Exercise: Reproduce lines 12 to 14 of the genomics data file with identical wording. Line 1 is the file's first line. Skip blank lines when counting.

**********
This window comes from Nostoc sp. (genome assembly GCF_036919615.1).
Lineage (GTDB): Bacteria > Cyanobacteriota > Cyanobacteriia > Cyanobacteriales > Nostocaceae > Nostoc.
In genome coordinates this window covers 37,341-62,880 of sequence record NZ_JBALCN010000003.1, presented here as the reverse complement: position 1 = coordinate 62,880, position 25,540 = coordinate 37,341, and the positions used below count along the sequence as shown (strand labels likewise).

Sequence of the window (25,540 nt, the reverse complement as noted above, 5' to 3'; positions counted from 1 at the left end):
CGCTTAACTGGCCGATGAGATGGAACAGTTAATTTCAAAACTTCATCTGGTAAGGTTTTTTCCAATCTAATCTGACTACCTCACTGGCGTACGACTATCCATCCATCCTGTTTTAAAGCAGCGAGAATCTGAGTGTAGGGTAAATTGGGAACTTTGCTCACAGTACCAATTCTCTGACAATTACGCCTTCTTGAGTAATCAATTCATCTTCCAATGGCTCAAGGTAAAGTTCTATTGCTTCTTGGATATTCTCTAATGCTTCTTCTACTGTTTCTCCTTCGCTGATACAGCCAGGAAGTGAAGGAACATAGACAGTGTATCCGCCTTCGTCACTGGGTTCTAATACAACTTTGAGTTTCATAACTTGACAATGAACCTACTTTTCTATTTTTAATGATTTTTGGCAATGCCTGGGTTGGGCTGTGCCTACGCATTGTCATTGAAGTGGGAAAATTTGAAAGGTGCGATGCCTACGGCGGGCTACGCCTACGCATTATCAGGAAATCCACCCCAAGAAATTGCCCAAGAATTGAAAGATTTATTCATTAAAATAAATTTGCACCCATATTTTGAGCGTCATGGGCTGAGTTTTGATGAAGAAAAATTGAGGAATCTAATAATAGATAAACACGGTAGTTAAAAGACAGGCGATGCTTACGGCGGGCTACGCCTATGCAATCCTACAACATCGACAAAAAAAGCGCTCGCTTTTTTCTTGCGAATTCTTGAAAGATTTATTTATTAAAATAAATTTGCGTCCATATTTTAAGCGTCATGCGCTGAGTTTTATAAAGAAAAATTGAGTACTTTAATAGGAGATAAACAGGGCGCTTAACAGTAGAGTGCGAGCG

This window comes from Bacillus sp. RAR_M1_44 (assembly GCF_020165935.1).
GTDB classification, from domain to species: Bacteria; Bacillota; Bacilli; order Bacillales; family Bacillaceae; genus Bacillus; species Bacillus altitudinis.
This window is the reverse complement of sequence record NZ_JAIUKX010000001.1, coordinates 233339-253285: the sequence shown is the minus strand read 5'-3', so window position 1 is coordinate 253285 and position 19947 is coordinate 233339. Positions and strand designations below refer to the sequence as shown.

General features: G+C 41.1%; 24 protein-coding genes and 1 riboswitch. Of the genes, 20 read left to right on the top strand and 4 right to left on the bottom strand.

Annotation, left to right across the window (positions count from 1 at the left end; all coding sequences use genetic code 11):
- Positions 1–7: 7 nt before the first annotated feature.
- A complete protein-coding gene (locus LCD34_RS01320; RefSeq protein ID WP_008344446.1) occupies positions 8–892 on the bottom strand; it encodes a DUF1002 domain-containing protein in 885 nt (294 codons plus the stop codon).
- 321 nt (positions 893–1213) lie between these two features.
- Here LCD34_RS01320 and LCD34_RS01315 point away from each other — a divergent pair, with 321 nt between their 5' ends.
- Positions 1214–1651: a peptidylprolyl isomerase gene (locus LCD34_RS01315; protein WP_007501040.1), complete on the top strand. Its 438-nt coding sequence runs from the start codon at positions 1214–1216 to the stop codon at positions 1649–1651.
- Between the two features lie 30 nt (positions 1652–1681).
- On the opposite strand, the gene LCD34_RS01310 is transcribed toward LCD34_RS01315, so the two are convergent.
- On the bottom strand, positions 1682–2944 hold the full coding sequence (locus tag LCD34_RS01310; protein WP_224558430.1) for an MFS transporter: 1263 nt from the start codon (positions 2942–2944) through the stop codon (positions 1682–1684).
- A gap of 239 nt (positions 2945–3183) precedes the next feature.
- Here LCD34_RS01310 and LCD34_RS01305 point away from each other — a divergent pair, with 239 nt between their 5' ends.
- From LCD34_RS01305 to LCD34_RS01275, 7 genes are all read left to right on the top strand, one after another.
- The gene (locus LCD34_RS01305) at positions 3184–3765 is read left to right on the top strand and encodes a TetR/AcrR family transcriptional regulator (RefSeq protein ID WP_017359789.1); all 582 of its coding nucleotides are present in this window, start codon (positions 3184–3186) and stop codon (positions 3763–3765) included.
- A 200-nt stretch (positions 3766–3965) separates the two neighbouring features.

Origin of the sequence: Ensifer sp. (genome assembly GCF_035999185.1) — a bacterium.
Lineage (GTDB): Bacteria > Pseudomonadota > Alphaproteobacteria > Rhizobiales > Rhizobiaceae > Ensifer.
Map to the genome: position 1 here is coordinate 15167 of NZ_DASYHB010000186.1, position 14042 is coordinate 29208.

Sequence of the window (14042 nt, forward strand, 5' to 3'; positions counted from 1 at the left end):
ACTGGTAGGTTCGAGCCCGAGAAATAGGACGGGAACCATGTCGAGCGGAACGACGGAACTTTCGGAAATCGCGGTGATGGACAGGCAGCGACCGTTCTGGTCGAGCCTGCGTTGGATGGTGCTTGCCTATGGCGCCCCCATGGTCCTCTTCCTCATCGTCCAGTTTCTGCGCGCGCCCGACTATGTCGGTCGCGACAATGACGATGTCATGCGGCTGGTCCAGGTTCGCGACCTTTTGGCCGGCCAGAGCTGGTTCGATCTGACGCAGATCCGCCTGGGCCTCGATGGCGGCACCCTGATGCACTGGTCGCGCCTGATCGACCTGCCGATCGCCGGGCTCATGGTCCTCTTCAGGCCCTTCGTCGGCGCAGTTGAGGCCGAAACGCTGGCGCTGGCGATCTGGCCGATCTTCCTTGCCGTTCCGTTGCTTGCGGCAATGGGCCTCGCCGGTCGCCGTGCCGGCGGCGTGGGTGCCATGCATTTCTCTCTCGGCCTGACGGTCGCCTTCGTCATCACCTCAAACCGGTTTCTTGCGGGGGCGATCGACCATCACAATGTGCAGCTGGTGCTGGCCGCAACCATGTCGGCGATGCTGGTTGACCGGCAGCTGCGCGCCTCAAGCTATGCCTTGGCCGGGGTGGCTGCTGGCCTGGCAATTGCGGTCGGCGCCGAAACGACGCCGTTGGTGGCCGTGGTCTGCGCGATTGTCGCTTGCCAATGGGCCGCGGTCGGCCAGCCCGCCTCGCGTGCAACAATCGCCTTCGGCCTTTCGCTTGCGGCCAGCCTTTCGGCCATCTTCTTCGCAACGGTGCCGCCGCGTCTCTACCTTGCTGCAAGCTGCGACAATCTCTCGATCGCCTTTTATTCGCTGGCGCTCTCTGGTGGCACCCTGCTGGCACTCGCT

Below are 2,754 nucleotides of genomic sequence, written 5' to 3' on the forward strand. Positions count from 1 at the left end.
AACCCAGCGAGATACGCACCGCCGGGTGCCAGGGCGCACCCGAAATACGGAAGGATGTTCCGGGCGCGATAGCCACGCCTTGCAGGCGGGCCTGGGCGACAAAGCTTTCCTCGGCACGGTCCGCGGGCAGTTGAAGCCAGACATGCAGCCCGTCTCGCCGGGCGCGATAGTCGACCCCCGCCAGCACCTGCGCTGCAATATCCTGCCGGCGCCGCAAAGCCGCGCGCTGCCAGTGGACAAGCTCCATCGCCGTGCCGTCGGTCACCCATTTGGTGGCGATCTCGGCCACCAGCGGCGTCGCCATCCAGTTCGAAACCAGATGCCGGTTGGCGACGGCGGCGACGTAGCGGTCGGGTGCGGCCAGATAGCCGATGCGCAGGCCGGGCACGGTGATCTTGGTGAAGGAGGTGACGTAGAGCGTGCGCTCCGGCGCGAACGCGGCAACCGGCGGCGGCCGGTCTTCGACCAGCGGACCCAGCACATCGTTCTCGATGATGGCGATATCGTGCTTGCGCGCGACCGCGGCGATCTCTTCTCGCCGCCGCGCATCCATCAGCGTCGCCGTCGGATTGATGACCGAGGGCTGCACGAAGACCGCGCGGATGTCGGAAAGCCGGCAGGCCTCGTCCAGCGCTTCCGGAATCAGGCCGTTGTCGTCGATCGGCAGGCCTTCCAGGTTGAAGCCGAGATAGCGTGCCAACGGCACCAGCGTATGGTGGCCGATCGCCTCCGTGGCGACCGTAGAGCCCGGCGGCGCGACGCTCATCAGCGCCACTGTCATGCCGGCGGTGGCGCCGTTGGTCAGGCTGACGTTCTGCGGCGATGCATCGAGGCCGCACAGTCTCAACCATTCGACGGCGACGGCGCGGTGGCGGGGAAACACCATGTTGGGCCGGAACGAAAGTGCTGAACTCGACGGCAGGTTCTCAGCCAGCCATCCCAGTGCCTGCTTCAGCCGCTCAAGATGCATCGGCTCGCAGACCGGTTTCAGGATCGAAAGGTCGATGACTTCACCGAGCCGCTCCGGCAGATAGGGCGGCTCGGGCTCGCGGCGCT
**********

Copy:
- A complete protein-coding gene (locus LCD34_RS01320; RefSeq protein ID WP_008344446.1) occupies positions 8–892 on the bottom strand; it encodes a DUF1002 domain-containing protein in 885 nt (294 codons plus the stop codon).
- 321 nt (positions 893–1213) lie between these two features.
- Here LCD34_RS01320 and LCD34_RS01315 point away from each other — a divergent pair, with 321 nt between their 5' ends.